This is the third installment in Luneray‘s homebuying adventure. In the first part, she looked at houses. Last week she made an offer. In today’s third part, she discusses coming face-to-face with a lifetime of debt. (Bold emphasis added by J.D.)

This house buying experience has been a real eye-opener when it comes to finances, besides the overwhelming shock of sheer indebtedness. I’ve been trying to figure out a way to get everything paid off as soon as possible.

I’ve been reading about the debt snowball method of debt reduction. Conventional fiscal wisdom says that the smartest plan of action is to pay off the debt with the highest interest rate first. From a fiscal standpoint, that’s probably the wisest choice, because you pay the least amount of interest this way. However, humans are flighty creatures, prone to frustration and despair. If you are like me and have multiple individual debts (seven separate student loans!), and if your loan with the highest interest rate also has one of the highest balances, then it will take a long time to get that loan paid off.

The debt snowball technique is not the most prudent financially but it’s good psychologically. We humans like encouragement, and we are likely to continue the good work when we see results. With this method, you make aggressive payments to pay off the loan with the smallest balance first and make the regularly scheduled payment on all the rest. When that first loan is paid off, you take the money you paying toward that and add it to the regular payment to the next smallest loan until that’s paid off, then take those two payments and add it to the third — you get the idea.

I’ve been playing around with Excel today, trying to get an idea how quickly these loans can be paid off. Our car has the smallest balance, so if I increase our payment to $250 a month, then it will paid off by August. Oscar’s student loan repayments begin in November, so we will make regular payments until August when I’ll take that $250 and add it to loan #1. (Yes, you read that right. His repayments begin in November. And we decide to buy a house right now. Student loans and mortgage payments all begin in the same month!) With the regularly scheduled payments, all the loans will be paid off in 2026. (Twenty year repayment for most of them.) With the snowball method, loan #1 will be paid off in January 2009, loan 2 in April 2010, loan 3 in April 2011, and so forth.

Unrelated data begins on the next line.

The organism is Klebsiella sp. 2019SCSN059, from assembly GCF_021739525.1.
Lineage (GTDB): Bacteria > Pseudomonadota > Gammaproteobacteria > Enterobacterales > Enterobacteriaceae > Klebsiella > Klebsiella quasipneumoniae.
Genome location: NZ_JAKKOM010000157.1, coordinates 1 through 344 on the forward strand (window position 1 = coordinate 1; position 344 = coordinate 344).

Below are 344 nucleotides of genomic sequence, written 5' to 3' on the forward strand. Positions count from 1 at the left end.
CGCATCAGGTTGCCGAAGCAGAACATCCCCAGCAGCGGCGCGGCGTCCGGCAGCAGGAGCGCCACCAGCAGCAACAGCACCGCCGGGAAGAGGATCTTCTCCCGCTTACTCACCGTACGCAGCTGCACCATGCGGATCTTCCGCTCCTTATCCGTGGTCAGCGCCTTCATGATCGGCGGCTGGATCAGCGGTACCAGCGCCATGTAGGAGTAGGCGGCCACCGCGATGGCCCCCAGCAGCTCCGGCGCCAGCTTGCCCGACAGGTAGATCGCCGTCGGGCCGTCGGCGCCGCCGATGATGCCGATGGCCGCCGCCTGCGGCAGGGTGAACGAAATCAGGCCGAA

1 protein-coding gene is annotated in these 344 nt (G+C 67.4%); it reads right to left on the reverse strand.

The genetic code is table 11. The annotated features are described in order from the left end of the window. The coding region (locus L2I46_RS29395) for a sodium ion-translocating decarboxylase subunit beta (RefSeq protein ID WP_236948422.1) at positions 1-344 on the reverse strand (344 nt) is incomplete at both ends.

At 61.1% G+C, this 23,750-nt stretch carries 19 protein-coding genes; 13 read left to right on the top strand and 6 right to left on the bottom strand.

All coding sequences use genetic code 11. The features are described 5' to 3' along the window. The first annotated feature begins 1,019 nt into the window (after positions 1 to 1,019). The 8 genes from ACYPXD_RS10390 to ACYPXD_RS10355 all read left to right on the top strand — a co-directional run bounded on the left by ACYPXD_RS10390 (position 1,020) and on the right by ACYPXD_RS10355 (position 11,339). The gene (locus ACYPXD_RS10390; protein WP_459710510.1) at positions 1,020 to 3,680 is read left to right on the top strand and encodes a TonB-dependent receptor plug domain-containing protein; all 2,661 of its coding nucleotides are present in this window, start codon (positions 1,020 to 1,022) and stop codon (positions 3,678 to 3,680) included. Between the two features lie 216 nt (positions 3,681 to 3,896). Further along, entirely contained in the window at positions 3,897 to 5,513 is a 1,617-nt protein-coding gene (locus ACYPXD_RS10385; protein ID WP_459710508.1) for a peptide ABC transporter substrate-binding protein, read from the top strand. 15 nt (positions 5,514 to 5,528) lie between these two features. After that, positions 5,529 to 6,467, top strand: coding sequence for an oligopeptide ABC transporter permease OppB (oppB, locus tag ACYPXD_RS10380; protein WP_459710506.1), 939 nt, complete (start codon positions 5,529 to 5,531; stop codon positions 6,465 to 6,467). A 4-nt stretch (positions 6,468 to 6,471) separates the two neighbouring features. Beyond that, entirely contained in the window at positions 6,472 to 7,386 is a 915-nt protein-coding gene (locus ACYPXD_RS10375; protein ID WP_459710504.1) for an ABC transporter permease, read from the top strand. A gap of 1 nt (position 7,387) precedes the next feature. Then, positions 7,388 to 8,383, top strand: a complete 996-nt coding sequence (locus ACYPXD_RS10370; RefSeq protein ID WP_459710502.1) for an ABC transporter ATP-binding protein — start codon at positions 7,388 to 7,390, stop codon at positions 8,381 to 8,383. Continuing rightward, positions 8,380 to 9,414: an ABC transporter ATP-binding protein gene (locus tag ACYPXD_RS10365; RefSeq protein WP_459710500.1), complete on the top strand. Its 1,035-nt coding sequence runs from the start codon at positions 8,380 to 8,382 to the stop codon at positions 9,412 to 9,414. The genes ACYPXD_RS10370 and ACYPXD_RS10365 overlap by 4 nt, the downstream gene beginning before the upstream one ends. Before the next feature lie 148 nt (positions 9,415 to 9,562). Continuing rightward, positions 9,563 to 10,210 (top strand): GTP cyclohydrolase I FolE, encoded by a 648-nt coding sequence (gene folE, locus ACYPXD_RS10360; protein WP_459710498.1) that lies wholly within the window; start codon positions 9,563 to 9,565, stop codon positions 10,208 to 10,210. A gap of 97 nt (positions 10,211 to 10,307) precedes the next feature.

I’ve also read a strategy to pay off the mortgage faster. If you get paid every two weeks, then if you pay half of your monthly mortgage payments out of each paycheck, then you can pay off your mortgage several years in advance. Seriously. However, what I’ve never heard is that if you can still knock several years off your mortgage if you pay half your regularly scheduled mortgage payment twice a month.

Consider a $150,000 mortgage, 30 year loan period, 6.25%. The monthly payment is $923.58.

With monthly payments, you will have 360 scheduled payments and you will pay $182,487.29 in interest. On that same mortgage, with 24 yearly payments (semi-monthly) instead of 12, each payment is $461.58, so you still pay the same amount each month. However, If you pay twice a month, you are paying a little more towards the loan principal each time, so you are not earning as much interest and you can still knock several years off the life of the loan without any additional out of pocket expenses. (In this case, you will pay off the loan in just 16 years instead of 30, and you pay $123,922.40 in interest.)

Assuming, of course, that your bank will let you set up semi-monthly payments.

So I wonder how quickly I can pay off the student loans using the semi-monthly strategy. Unfortunately, this will mean having to make manual payments (actually sending in a check!) instead of an automatic withdraw, plus it puts a lot of responsibility on me to actually keep up with it. It’s kind of nice having the car and visa with the credit union because I can transfer money toward the balances anytime I feel like it.

Oh damn. I just got this message from the mortgage broker:

“Regarding the bi-weekly question. Most lenders will offer that as well, also usually after the loan is closed. Here’s my take on that option, take it for what it’s worth. Most lenders will not accept a partial payment, so when they pull the first half of payment they hold it (making interest) until the second half is pulled at which point they apply it to the loan. Usually they charge to set that option up, I’ve seen as much as $500 set up fee. The true benefit is that with 52 weeks in the year and therefore 26 bi-weeklies, you are actually making 13 payments a year which will cut the payoff time down on your mortgage. I normally suggest, that if that’s your goal, if you paid basically an extra $100/month, which equates to $1200/year, you are essentially making that extra payment a year, without them making the interest off your money 1/2 of each month and your set up fee. I don’t know if that helps at all, but it’s always seemed to me that while it’s a good idea to make the extra payments, I don’t think they should make money off of you to do that.”


Buying a house — especially buying your first house — is emotionally draining. It’s scary. Thanks to Luneray for sharing her home-buying adventure with GRS readers. Please keep comments constructive.

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